Almost one year from Election Day 2012 and Democrats and Republicans are feeling good about their prospects. At least for the House. Democrats are enthused by the fact the DCCC outraised the NRCC 2-1 in September and they have what they view as many strong challengers in swing GOP held seats. Republicans are similarly excited because control of state legislatures has allowed vulnerable districts to be shored up, they have strong challengers to vulnerable Democrats and because Obama is at the top of the ticket. So both parties feel good about 2012, but in truth what is the reality of Democrats regaining the House in 2012?
The electoral math for Democrats looks neutral at best. Democrats would have to pick off low-hanging fruit in Democratic leaning suburbs like PA-6, 7, 8 and 15. These seats have been held by Republicans since 2000 or were taken in the wave election of 2010. Then Democrats would need to proceed to win swing seats they lost in the Midwest and Rustbelt, seats which until recently have trended Democratic ( redistricting made many of them even less Democratic). Lastly, and this is the big if for Democrats, they need to somehow make inroads in an increasingly inhospitable South. Taking 25 seats in the rest of the country while not gaining any in the South is unlikely at best and impossible at worst. Even with the GOP having won so many seats to defend in 2012 Democrats have vulnerable incumbents to defend as well. In states like Arkansas Democrats hold on their sole Congressional seat has become more tenuous, illustrating just how thin a needle Democrats would have to thread electorally.
Money-wise House Congressional Democrats and candidates are sure to benefit from the DCCC and the president’s re-election campaign. Whether they can raise money on their own is a different story. Democrats have at least a dozen battle-tested candidates (former incumbents or former candidates) running or leaning running but the rest are relatively new to politics. Some will get instant support from the progressive left while yet others may appeal to the unique constituencies of their districts. They will still need to raise money on their own though. In 2010 GOP candidates benefitted from a wave election that made having more money at the end of many races immaterial. With generic ballot polls tight and Congressional approval ratings low raising money could be more crucial than ever. The verdict is out on whether individual candidates will be able to do so.
Redistricting looks to be a wash for both parties in terms of seat switches. Democrats are sure to gain seats in Illinois and California. Republicans are sure to gain seats in North Carolina, Utah, South Carolina, Georgia, Missouri and perhaps Indiana, Arkansas and Michigan. Big wildcards remain though with New York, Florida, and Pennsylvania yet to start their redistricting. Texas’s map is mired in a court challenge. Republicans, as mentioned above, were able to shore up vulnerable seats and they will also likely do so in PA (they control the process) and work hard to do so in NY (split control) and Florida (independent panel handles redistricting).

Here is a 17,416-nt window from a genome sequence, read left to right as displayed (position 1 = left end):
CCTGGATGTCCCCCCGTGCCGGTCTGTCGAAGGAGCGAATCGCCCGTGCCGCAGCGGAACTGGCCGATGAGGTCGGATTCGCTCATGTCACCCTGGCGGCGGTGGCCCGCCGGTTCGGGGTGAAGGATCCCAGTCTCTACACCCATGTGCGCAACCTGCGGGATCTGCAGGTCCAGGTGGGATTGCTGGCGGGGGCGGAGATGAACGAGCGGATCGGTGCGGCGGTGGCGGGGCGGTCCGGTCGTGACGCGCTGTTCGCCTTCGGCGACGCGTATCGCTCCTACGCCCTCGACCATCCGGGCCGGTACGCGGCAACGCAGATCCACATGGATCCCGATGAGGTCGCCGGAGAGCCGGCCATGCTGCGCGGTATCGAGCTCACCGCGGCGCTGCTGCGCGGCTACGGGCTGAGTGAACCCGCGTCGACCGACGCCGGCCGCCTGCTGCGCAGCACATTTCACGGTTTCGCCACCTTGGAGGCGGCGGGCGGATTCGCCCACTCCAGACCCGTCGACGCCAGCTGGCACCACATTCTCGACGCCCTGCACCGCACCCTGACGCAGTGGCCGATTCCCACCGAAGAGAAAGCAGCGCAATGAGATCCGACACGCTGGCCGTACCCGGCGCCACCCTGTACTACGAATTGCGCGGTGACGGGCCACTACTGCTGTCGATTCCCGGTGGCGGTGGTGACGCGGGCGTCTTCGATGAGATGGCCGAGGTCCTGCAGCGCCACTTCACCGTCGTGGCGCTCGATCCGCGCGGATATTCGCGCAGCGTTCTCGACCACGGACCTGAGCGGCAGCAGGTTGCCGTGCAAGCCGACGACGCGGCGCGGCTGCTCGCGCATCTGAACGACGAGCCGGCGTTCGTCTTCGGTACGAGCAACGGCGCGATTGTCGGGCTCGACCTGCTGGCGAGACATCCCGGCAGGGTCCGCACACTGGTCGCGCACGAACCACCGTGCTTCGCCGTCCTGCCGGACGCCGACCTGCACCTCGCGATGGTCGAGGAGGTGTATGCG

The big wild-cards for 2012 that could swing control of the chamber in 2012 are the economy and the president. The economy continues to struggle, unemployment is not shrinking and wages are flat. All this has the potential to either help or hurt Democratic candidates. But what could hurt Democrats the most is who is at the top of the ballot in 2012 and whether he can excite his supporters as he did in 2008. Then President-Elect Barack Obama brought millions of new voters to the polls who swung many Congressional Democrats over the top in 2008. Whether the president can bring them back is may be crucial. Moreover, so will whether the president can win independents like he did in 2008. With the president at 42% approval (according to average monthly Gallup surveys), polling even less among independents and this is looking less and less likely. And that spells trouble for Congressional Democrats.
A year is a long time in politics. But the fundamental dynamics of 2012 do not appear to favor Democrats. At best, they point to a draw in the House. Redistricting looks like a draw, money-wise the DCCC is winning (but not necessarily individual candidates), and electorally the map looks to go through a very unhospitable South. The big wild-cards are the economy and the president. So for now it remains a stretch to say Democrats will win back the House in 2012.